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Pools of June by Mary Meriam

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Review by Lynn McGee


A design motif on Pools of June by Mary Meriam is the image of bubbles. They appear on the cover, fill an illustrated figure diving into water on the frontispiece, tumble skyward on the title page and encircle page numbers in the table of contents.

Every scuba diver knows that bubbles travel up, toward air. Disoriented underwater, it’s wise to follow their trail. Likewise, each poem in Pools of June is a body of water navigated by a speaker who moves in directions the reader might not expect, but which always break the surface into meaning.

This happens sometimes because of disarmingly sincere lines, as in the poem “Needlepoint Point” that ends, “And you are every lovely leaping doe and lonely tale.”

A good number of the poems call up magic and myth, as in “Eos,” named after the Greek goddess of the dawn, and in which the speaker asks for help: “Make my local personal times non-harming,/nothing alarming.”

Another poem that elevates the ordinary to the mythic is “Allegory of the Known and Unknown,” which chronicles a trip to the grocery store and presents characters such as, “Christine the Oblivious Checkout Clerk.”

Much of the work in this collection addresses longing and nostalgia. In “Dear Heart,” the speaker swims through the depths of unrequited love, opening with an apology, “All the times I misunderstood, forgive me,” and moving on to a place of gratitude:

Oh she was lovely

who could heal a storm through the tangled briars,
who could soothe a flood through the scalding trials,
who could kiss an oath through the fallen oak trees
terrace the traumas.

“Wind” presents one of the most appealing metaphors I’ve come across in a while:

From spring to summer is a slow striptease.
Gone first, the hat, the socks, the heavy pants
for lighter pants, bare arms, and soon, romance
of skin and air, the touches of a breeze
who cries to me, I am your spirit lover.

Another favorite for me is “The Lost Crown,” with its promise of past glory and fifteen sonnet stanzas in which the moon gazes back, horses flee wildfires, geese fly low, a sister is not saved, desire deepens, the forest skirt grows red, “… ice rinks/of clouds begin to turn a dusky blue” and the sun illuminates an eagle. Finally, there is anguish: “Why does Time keep tearing us apart?”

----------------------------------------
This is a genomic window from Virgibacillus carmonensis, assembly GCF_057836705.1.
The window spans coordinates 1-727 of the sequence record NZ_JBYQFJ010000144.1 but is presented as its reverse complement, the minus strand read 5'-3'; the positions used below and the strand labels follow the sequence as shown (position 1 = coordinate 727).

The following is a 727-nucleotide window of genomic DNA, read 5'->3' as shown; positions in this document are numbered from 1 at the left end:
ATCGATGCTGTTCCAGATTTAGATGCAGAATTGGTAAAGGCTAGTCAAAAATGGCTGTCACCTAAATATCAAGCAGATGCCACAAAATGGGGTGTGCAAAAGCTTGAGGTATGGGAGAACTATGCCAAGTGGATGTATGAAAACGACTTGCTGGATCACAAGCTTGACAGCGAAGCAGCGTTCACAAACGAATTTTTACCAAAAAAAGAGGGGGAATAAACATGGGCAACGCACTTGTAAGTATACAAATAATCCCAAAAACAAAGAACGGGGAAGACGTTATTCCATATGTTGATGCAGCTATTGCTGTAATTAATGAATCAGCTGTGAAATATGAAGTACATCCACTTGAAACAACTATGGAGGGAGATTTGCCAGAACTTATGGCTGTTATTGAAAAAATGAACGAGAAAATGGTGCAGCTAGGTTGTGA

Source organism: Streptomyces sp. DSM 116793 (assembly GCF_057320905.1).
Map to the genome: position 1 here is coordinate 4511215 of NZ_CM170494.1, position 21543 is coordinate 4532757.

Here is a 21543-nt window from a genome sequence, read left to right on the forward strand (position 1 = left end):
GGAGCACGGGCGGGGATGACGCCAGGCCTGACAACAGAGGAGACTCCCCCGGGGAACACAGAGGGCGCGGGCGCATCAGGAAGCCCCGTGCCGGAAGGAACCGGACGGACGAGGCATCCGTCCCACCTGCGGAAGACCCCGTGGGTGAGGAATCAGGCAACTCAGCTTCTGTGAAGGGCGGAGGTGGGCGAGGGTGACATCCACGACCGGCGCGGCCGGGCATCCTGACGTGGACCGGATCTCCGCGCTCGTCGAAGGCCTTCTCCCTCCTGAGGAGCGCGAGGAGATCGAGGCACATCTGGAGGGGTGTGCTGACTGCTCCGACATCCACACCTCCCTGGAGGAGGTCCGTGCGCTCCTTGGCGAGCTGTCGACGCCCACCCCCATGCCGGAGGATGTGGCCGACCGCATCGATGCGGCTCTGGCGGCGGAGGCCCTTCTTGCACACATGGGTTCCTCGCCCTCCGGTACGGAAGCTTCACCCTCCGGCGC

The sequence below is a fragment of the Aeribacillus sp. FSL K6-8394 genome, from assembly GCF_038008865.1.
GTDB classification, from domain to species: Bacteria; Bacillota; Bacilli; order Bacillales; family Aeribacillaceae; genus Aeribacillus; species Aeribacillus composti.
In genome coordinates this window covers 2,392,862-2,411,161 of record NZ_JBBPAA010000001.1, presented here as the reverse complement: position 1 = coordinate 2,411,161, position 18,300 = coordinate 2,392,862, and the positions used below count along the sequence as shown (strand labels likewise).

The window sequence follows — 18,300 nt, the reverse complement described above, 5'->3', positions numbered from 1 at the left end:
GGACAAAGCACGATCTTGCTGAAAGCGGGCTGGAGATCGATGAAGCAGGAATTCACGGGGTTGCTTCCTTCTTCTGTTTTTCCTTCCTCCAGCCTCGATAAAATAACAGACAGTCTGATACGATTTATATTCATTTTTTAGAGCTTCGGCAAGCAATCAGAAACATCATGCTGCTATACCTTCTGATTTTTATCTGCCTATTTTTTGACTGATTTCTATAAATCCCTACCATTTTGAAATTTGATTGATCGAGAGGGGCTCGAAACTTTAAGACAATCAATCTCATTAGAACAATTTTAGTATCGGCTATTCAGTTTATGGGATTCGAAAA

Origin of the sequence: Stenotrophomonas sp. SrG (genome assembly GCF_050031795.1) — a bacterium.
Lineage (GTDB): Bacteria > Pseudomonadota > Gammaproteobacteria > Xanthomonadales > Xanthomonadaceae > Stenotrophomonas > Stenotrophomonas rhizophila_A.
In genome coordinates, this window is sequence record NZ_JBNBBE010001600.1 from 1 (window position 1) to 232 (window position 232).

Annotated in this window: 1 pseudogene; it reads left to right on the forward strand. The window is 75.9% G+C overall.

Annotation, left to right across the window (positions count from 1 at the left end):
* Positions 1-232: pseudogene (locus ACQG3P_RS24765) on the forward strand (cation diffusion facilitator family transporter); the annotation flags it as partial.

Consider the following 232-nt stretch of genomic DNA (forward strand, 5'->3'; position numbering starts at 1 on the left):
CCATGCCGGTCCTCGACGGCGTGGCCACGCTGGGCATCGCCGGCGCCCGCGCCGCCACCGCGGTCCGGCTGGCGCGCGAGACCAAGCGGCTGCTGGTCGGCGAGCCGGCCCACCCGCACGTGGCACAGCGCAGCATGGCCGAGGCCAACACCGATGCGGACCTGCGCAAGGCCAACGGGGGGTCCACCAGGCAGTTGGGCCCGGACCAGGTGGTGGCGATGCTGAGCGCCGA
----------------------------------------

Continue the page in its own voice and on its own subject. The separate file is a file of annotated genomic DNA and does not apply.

What resonates for me perhaps the most, is the collective romantic tone of the poems, which feels at times like a kind of salve, as in “The Rudiments of Ruby”:

Drift if you wish with me
The slightest breezes life
the curtain of the heat
I see you rippling into bliss
This is my window into you
…You are the cool cup on the shelf.

Both love and nature can destroy and restore, it turns out, as shown in “Trees”:

When burdened by my sad, old memories,
the screeching hawk, the tick, the lying snake,
I love the fattened leaves in summer’s breeze.

And love of nature is paralleled by the speaker’s adulation for a lover, in “Handwritten”:

How drunk with longing one can be for hands,
for her hot love, her knowing me, her hands …
The peace of lapping waves, the sobs of herons,
the place in heaven I may see her hands.

I like the speaker throughout Pools of June for her humble tone and I like the authentic feel of the inclusion of women who pass through the book, like Carol in “Carol and I were lovers”:

We’re two invisibles as lesbians, young poets,
Excluded in 1980. Ash in our eyes …

I am glad to see “Elaine,” in “She Writes to Her”:

Elaine illuminated me … Each kiss between us another
treasure that fed the poems I wrote
for college…


and I understand the speaker’s awe for Lillian, in the same poem, ‘The whole world bloomed
as I wandered in the land of Lillian…”

I had forgotten that Mary Meriam got her MFA at Columbia, a little after I did. I wasn’t expecting the poems to harken back to an earlier New York City, one I didn’t realize I mourned.

In “One Time with Tam,” there is a line that sums up, for me, what it felt like to be young in New York City, confident that I could meet its challenge despite setbacks: “Go home, go home, the city whined.”

And as a New Yorker who has seen many fine lesbian bars and bookstores disappear over the years, I appreciate the reference to The Duchess, in “Transplanted.”

In her blurb on Pools of June, the poet Robin Becker comments that “Meriam upends the charm, ghazal, pantoum and sonnet to deliver poems of extraordinary originality.”

I agree that the forms some of these poems take, serve to buoy twists of narrative that are unique. Read Pools of June for its facility with form, its surprises and magnetic nostalgia. Keep it on your shelf and refer to it over the years, for its moments of truly lush, unguarded beauty.

Pools of June by Mary Meriam
Exot Books, 2022
Paper, 80 pages $15
ISBN: 978-1-7358236-3-8

Lynn McGee ( is the author of the poetry collections Tracks (Broadstone Books, 2019) and Sober Cooking (Spuyten Duyvil Press, 2016) as well as two award-winning chapbooks, Heirloom Bulldog from Bright Hill Press and Bonanza from Slapering Hol Press. Lynn McGee and Jose Pelauz are co-authors of the children’s book, Starting Over in Sunset Park (Tilbury House Publishers, 2021). Lynn’s work is forthcoming or appeared recently in The North Dakota Quarterly, The Atlanta Review, Lascaux Review, Night Heron Barks and others. She is a communications manager at Borough of Manhattan Community College (BMCC/CUNY).


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